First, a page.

How Do I Break In My Oly Arms Barrel?

Q: How do I break in my Oly Arms barrel?

A: This question gets asked frequently. The following is written generically to answer most of the questions asked regarding "break-in" of Olympic Arms products. If these questions do not apply directly to you, or to your situation, please forgive us for being long winded, but you may find the information provided interesting just the same.

First of all, Olympic Arms has been in existence and operating at the top of the industry for more than 3 DECADES and we are proud to have been innovators of many now-common products in the AR industry.  Products and features like free-floating aluminum handguards, flat-top upper receivers, pistol caliber uppers and the 7.62x39 caliber AR were all developed at Olympic Arms.  We are proud to be such an influence on the AR scene and take a great deal of pride in helping our customers with questions such as break-in procedures.

The Rifle Itself

Most often, break in questions are referring to the barrel of the firearm, not the firearm itself. The proper overall functioning of an Olympic Arms AR-15 firearm does require a bit of TLC to ensure the best, and proper performance.

The first thing you'll probably notice about your Olympic Arms AR-15 is that it has a tight fit. At least tighter than what you are used to seeing in most other brand name products. The rear takedown pin may be tighter than usual. The charging handle, and bolt carrier fit a bit snug. When charging the rifle you feel a bit more resistance than you may be used to. The magazine well is sometimes tighter than most, in fact some aftermarket mags will show considerable resistance when installing in your lower. These are all common comments made by first time Olympic Arms owners. Keep in mind these are indications of superior quality in our manufacturing processes, resulting in a better over-all performance from your Olympic Arms product.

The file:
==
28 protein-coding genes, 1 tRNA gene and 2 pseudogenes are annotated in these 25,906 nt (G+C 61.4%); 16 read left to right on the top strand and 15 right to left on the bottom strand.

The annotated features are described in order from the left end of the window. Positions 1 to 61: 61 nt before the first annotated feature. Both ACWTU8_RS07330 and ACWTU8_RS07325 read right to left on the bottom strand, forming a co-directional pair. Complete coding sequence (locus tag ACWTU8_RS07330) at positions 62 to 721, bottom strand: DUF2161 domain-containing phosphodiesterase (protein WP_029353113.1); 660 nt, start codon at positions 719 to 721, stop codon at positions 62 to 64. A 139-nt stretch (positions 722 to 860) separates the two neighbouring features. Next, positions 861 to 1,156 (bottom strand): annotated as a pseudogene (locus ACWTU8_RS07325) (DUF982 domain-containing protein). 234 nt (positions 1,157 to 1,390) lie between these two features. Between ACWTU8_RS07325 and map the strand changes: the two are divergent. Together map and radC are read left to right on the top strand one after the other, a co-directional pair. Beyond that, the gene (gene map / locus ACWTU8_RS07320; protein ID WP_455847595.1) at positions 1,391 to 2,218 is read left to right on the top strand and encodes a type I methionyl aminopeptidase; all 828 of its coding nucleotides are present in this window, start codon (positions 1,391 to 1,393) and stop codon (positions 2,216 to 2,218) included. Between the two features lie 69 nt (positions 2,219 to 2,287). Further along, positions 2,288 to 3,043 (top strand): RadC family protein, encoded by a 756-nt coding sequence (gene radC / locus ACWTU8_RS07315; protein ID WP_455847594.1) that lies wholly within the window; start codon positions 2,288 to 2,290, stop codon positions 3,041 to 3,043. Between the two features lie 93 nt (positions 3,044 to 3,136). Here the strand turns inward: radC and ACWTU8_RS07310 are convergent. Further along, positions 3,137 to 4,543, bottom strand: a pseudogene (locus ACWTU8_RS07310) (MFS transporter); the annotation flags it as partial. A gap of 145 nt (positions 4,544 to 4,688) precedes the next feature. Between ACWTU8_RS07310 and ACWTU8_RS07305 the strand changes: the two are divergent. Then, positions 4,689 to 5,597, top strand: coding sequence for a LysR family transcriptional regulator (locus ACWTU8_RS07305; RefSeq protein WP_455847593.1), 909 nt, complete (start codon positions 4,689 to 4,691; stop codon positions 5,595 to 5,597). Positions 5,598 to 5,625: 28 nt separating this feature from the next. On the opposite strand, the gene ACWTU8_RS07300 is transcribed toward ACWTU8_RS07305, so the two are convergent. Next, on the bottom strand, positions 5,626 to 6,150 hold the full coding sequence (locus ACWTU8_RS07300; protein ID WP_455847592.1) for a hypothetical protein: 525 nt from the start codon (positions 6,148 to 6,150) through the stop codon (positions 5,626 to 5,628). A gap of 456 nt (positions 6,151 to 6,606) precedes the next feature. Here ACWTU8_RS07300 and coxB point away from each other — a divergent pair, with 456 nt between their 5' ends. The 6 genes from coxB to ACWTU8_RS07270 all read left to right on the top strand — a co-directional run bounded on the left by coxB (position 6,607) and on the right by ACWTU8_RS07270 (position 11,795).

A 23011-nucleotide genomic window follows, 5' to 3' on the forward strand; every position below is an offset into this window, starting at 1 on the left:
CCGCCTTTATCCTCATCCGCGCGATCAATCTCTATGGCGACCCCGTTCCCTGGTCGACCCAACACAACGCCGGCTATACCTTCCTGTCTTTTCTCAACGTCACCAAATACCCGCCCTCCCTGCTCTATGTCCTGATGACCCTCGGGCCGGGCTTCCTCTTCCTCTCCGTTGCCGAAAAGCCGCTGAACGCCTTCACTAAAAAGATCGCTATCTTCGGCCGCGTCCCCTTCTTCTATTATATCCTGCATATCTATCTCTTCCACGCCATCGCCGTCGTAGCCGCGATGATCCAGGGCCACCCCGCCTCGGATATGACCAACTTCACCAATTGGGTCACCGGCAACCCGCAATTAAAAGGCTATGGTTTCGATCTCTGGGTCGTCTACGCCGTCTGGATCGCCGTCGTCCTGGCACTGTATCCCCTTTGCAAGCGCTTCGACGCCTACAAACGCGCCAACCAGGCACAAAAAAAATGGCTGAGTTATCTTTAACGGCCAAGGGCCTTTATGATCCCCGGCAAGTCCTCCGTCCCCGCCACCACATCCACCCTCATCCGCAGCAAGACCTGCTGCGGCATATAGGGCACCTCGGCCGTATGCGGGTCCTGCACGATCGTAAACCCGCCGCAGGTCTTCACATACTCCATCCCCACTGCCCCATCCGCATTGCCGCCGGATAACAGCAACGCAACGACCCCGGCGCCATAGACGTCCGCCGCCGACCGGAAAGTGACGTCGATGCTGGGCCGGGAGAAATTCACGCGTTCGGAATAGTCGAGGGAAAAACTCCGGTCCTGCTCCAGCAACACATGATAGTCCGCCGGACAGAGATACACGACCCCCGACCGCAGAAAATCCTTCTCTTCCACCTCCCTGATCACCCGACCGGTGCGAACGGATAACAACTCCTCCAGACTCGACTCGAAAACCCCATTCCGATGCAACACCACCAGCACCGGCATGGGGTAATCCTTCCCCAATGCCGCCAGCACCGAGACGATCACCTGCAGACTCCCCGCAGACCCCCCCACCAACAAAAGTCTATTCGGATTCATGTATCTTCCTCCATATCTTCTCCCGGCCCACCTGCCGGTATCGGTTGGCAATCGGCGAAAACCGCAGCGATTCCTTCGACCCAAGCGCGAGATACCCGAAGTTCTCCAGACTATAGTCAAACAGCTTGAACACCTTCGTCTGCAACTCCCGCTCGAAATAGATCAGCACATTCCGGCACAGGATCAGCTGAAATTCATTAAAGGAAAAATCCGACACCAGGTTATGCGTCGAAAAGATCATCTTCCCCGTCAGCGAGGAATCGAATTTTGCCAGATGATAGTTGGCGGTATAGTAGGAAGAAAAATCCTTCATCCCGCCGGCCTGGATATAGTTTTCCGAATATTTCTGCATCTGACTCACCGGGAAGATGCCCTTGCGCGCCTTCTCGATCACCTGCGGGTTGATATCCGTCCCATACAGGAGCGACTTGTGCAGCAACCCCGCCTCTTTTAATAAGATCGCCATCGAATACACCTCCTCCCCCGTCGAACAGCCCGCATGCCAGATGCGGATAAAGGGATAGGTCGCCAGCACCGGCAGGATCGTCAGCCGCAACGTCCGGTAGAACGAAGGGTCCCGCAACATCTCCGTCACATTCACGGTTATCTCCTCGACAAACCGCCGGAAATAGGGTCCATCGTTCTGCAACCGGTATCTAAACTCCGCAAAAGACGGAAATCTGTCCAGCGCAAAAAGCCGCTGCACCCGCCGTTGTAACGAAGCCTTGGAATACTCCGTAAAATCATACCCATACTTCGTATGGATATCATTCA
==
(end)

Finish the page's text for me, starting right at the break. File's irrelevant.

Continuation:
All Olympic Arms AR-15's are made to minimum blue-print/mil-spec dimensions to make every AR-15 we produce a Match Grade firearm (including the carbines!).  Even our basic K3B model (entry level 16" carbine) is Match Grade and can compete accuracy-wise with most other manufacturers 20" rifles (including some of their "Match Grade" or "accurized" products). What this means is that there is a short 200-500 round break in period for our AR-15s. For this break in period we recommend you use a high quality ammunition, or military surplus ammo.  We cannot recommend one specific brand as the best, better, preferred or endorsed ammunition.  What we can say is that other Olympic Arms customers (including many of our staff) have had better results from the following brands of ammunition:

  • Hornady
  • Federal
  • PMC (US manufactured NEW, not remanufactured or imported ammo)
  • Black Hills (both US manufactured NEW, or remanufactured ammo reportedly )

On that same line we should mention that some of our customers (including some of our staff) have had poor results from the following brands of ammunition:

  • Winchester (mostly white box, or the Q3131 ammo)
  • Any and All Wolfe brand
  • Any imported ammo.
  • Any steel cased ammo.

REMEMBER your Olympic Arms product is only warranted for use with US manufactured brass cased, factory new (not remanufactured or reloaded) ammunition.